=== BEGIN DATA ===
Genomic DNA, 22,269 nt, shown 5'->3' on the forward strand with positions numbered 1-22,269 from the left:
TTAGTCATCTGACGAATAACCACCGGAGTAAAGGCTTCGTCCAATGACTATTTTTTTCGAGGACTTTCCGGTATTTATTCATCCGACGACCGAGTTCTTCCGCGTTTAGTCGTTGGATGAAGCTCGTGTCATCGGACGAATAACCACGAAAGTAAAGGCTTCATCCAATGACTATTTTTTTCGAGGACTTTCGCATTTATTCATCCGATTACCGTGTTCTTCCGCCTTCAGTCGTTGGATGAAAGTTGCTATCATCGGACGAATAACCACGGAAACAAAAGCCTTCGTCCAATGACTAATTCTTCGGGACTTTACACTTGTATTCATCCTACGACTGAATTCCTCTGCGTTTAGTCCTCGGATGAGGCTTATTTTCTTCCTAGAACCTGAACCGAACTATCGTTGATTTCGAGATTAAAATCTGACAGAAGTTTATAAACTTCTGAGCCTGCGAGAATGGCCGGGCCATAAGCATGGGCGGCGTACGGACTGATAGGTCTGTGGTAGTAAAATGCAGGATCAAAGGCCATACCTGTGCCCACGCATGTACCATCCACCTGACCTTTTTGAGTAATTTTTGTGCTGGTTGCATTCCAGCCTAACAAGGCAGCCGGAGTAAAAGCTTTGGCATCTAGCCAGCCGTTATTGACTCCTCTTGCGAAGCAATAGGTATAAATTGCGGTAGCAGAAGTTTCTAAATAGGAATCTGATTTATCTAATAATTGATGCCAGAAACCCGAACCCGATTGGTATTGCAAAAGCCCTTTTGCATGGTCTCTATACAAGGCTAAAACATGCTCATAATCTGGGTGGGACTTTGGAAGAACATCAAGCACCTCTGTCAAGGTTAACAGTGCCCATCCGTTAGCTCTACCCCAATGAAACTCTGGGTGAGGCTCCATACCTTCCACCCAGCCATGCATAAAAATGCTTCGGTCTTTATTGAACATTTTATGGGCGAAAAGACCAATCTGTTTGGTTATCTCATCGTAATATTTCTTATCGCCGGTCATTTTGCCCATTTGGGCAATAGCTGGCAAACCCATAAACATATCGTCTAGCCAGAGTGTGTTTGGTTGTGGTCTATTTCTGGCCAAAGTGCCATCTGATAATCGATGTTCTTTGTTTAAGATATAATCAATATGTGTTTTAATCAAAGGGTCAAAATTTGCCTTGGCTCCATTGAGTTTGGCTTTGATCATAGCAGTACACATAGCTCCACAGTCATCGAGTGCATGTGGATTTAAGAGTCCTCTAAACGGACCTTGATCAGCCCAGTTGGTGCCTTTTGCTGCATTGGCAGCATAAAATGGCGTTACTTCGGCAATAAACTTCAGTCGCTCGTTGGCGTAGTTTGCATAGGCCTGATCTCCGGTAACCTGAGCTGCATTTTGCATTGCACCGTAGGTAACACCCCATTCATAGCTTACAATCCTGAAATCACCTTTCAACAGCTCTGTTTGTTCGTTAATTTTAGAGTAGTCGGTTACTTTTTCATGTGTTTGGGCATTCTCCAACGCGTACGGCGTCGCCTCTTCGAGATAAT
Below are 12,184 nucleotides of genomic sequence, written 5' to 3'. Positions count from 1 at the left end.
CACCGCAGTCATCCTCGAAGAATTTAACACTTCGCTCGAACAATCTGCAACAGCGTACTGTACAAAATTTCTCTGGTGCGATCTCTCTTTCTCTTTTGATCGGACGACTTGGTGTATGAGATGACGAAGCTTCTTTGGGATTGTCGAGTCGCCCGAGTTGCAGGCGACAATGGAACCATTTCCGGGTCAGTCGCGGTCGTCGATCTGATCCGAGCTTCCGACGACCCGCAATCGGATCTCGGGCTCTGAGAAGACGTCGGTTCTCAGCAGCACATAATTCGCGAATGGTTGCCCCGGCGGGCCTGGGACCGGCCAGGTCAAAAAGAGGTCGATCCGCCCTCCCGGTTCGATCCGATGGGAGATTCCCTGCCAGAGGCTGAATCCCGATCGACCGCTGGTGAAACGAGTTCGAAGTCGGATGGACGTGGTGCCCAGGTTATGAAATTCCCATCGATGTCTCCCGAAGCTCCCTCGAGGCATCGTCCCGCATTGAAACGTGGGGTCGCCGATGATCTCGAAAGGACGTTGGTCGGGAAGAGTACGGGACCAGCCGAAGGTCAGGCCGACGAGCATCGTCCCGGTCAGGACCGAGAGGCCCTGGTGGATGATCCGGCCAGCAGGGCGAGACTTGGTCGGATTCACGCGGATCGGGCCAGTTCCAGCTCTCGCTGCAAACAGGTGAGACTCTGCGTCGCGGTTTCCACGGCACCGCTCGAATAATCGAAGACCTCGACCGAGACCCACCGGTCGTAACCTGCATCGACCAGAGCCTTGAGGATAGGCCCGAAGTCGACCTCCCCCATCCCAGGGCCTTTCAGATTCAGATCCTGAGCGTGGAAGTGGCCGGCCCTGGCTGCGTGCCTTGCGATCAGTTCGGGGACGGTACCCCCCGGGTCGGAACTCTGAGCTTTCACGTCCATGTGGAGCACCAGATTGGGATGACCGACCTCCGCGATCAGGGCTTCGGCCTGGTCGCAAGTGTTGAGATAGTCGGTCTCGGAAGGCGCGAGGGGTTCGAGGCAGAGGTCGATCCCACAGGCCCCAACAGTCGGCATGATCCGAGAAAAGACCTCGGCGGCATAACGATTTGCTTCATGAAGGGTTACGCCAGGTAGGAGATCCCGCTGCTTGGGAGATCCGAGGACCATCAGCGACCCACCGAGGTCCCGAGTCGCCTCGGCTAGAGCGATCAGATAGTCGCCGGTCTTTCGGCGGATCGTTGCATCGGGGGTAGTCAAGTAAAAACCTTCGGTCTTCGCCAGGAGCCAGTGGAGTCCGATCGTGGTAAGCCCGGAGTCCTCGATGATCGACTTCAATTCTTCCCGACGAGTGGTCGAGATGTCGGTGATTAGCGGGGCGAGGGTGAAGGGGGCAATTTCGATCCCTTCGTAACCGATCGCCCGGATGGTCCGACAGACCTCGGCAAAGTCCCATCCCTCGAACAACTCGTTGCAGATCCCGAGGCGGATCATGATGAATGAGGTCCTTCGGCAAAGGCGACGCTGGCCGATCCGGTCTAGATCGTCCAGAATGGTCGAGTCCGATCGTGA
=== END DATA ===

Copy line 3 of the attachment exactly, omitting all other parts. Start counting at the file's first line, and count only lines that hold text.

Below are 12,184 nucleotides of genomic sequence, written 5' to 3'. Positions count from 1 at the left end.